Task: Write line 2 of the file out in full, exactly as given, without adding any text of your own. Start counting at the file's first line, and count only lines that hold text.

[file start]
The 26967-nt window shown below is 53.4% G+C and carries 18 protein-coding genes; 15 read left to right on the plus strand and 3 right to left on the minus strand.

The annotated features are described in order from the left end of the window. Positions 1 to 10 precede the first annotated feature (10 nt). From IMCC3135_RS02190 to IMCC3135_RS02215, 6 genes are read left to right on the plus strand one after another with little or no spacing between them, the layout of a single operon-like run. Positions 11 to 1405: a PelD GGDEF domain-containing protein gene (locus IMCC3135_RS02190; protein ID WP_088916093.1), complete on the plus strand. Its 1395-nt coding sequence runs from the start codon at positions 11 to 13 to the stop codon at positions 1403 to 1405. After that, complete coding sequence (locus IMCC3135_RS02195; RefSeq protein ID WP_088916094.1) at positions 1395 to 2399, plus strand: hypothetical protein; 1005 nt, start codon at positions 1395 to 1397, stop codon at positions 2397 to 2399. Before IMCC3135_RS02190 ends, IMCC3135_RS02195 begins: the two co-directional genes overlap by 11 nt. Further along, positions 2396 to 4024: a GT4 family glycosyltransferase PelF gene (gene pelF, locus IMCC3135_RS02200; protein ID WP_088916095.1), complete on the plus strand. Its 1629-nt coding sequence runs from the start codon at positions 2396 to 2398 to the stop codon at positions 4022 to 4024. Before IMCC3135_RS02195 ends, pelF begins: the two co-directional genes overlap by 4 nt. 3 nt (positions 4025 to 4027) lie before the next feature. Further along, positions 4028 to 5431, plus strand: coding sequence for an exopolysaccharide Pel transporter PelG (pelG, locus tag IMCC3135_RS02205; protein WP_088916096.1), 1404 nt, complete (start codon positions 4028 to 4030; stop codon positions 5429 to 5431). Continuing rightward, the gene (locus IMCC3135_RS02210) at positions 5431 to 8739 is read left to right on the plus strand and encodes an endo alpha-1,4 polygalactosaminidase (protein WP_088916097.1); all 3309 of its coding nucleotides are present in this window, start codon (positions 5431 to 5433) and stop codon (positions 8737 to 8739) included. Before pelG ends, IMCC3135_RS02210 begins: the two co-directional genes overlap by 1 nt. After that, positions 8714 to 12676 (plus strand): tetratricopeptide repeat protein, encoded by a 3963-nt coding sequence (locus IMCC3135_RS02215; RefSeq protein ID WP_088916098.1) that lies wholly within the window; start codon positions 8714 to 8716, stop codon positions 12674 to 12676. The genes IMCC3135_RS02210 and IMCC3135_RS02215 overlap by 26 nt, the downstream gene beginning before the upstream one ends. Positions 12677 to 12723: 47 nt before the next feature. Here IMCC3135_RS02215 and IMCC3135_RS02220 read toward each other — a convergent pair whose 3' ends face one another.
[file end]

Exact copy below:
The annotated features are described in order from the left end of the window. Positions 1 to 10 precede the first annotated feature (10 nt). From IMCC3135_RS02190 to IMCC3135_RS02215, 6 genes are read left to right on the plus strand one after another with little or no spacing between them, the layout of a single operon-like run. Positions 11 to 1405: a PelD GGDEF domain-containing protein gene (locus IMCC3135_RS02190; protein ID WP_088916093.1), complete on the plus strand. Its 1395-nt coding sequence runs from the start codon at positions 11 to 13 to the stop codon at positions 1403 to 1405. After that, complete coding sequence (locus IMCC3135_RS02195; RefSeq protein ID WP_088916094.1) at positions 1395 to 2399, plus strand: hypothetical protein; 1005 nt, start codon at positions 1395 to 1397, stop codon at positions 2397 to 2399. Before IMCC3135_RS02190 ends, IMCC3135_RS02195 begins: the two co-directional genes overlap by 11 nt. Further along, positions 2396 to 4024: a GT4 family glycosyltransferase PelF gene (gene pelF, locus IMCC3135_RS02200; protein ID WP_088916095.1), complete on the plus strand. Its 1629-nt coding sequence runs from the start codon at positions 2396 to 2398 to the stop codon at positions 4022 to 4024. Before IMCC3135_RS02195 ends, pelF begins: the two co-directional genes overlap by 4 nt. 3 nt (positions 4025 to 4027) lie before the next feature. Further along, positions 4028 to 5431, plus strand: coding sequence for an exopolysaccharide Pel transporter PelG (pelG, locus tag IMCC3135_RS02205; protein WP_088916096.1), 1404 nt, complete (start codon positions 4028 to 4030; stop codon positions 5429 to 5431). Continuing rightward, the gene (locus IMCC3135_RS02210) at positions 5431 to 8739 is read left to right on the plus strand and encodes an endo alpha-1,4 polygalactosaminidase (protein WP_088916097.1); all 3309 of its coding nucleotides are present in this window, start codon (positions 5431 to 5433) and stop codon (positions 8737 to 8739) included. Before pelG ends, IMCC3135_RS02210 begins: the two co-directional genes overlap by 1 nt. After that, positions 8714 to 12676 (plus strand): tetratricopeptide repeat protein, encoded by a 3963-nt coding sequence (locus IMCC3135_RS02215; RefSeq protein ID WP_088916098.1) that lies wholly within the window; start codon positions 8714 to 8716, stop codon positions 12674 to 12676. The genes IMCC3135_RS02210 and IMCC3135_RS02215 overlap by 26 nt, the downstream gene beginning before the upstream one ends. Positions 12677 to 12723: 47 nt before the next feature. Here IMCC3135_RS02215 and IMCC3135_RS02220 read toward each other — a convergent pair whose 3' ends face one another.